Staying well


It’s been said that we’re ‘living shorter and dying longer’, but Christchurch pharmacist Mark Webster is pioneering an integrative healthcare model that is seeing more and more people living well and staying well.

 

 

It was long rides on the tube in the UK that sparked Mark’s lifelong passion for a more holistic approach to health. Utilising the travelling time to study, he picked up some short courses through the University of Manchester; one was in nutrition and one was in complementary therapies. “That was probably the very beginning of my journey,” he says.

A book, Complementary Therapies, introduced him to the idea that as a pharmacist, you may not agree with complementary therapies, but if you don’t at least gain a basic understanding of them, you risk losing a growing portion of your clientele to somebody down the road who has no knowledge or understanding of medicine. “I thought that was a very sensible position,” Mark says.

Working in UK hospitals after his pharmaceutical training, Mark quickly realised the Kiwi expression ‘see you later’, wasn’t as warmly received as it was on our side of the globe.

“English people didn’t want to ‘see you later’ because that meant they would be back in hospital. So if they had just had an acute admission, I would say ‘I hope you’re feeling better soon’ and if they had come in for a simple check up with their specialist and everything was fine, I would say ‘stay well’ and that received a really positive response.”

When he returned to New Zealand, he recognised a change in health was taking place.

Some of the healthfood store workers had started wearing white smocks which had traditionally been the pharmacist’s label, and the very way we view our health had changed.

“Rather than looking for curative methods, we were now looking for managerial methods,” Mark says.

“We’re managing diabetes, managing our mental health and managing our cardiovascular health. I felt that in my industry, there were ‘get better’ pharmacies and ‘stay sick’ pharmacies and there was not a lot of proactive work going into staying well.”

‘Staying well’ is now Mark’s mantra, a moniker that has also become the name of both his Hornby pharmacy, and his clinic.

Stay Well Pharmacy opened in 2001 and, just a few years later after joining the Australian College of Nutritional and Environmental Medicine, where he learned about how nutritional medicine interfaces with allopathic or western-style medicine, he opened up a clinic at the pharmacy, enabling Christchurch customers to access a next-level care, which encompasses diet, exercise and lifestyle.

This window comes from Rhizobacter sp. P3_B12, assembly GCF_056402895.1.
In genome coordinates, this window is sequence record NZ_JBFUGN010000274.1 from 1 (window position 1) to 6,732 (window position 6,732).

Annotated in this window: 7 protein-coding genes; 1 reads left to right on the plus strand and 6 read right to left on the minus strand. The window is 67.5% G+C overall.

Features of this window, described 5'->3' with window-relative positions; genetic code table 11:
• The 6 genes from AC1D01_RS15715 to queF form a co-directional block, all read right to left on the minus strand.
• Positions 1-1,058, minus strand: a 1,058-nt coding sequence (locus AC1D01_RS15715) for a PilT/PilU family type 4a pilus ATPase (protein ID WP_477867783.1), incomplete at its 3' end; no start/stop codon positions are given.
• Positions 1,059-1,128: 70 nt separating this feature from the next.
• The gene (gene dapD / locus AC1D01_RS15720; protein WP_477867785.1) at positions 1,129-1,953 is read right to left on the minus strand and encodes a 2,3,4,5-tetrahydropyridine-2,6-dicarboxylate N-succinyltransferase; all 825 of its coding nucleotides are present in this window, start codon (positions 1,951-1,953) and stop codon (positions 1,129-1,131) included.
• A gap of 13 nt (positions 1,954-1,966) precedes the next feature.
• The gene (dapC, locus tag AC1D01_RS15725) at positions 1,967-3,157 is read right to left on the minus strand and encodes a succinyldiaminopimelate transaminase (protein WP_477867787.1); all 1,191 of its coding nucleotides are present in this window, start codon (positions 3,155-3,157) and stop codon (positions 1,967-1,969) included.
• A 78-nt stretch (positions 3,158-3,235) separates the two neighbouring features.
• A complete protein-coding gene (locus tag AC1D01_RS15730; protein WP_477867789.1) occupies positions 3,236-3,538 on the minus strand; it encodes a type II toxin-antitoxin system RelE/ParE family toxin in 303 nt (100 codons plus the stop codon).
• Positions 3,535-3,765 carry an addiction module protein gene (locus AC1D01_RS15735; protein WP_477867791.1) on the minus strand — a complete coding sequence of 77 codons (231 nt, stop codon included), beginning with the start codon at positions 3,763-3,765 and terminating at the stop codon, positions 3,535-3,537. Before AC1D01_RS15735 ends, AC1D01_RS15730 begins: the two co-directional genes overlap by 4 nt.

“I soon realised that wasn’t quite enough,” Mark says. “I needed to find some allies and there weren’t many in New Zealand.”

He enrolled with the American Academy of Anti-Aging Medicine (A4M), completing their fellowship programme and becoming board-certified. “Even though that qualification is well-known in the US, it’s not widely recognised here,” he says.

“I also recognised that I’m working with a group of people who only recognise scientific, evidence-based, peer-reviewed information and if I wanted to be considered to be a leader in my field, I needed a recognised qualification – a degree.”

Working around his clinic and pharmacy, Mark completed his Masters of Health Science in Integrated Medicine through George Washington University in May this year. In June, he relocated his Stay Well clinic to Merivale where he practises integrative medicine at the Alpha Omega Clinic in Leinster Road.

“There needed to be somebody in the middle who could connect all the practitioners together,” Mark says of his journey.

“That’s what integrative medicine is; it’s a bringing together of the best of everybody, for the fulfillment of the patient.”

Medical organisations deal extremely well with the acute, Mark says. “So if you’ve been in a trauma accident and you’re bleeding or you’ve had a heart attack or sudden downturn in health, the medical model works exceptionally well, but they struggle to work well with the long term; the chronic. They don’t work with the ‘why’, they just work with the ‘how’.

“The number one thing I’ve learnt is that we are all individuals; there’s no rubber stamp for everyone; no one diet that will suit everyone; no medicine that suits everyone. I help people to recognise that their personal picture of health is a 37 pieces jigsaw puzzle. Without addressing the foundational corners of the puzzle; sleep, hygiene, stress and relaxation, movement and exercise, and diet and nutrition, it can be problematic to successfully piece together the internal pieces to complete the optimal picture.”

“What I do is allow people to have a broader perspective of their health and the options that are available. It’s ideal for somebody who is sick and tired of being sick and tired, but also people who are currently healthy and want to stay well.”

Stay Well Clinic is at 154 Leinster Road. Visit www.staywellman.co.nz

 

 


 

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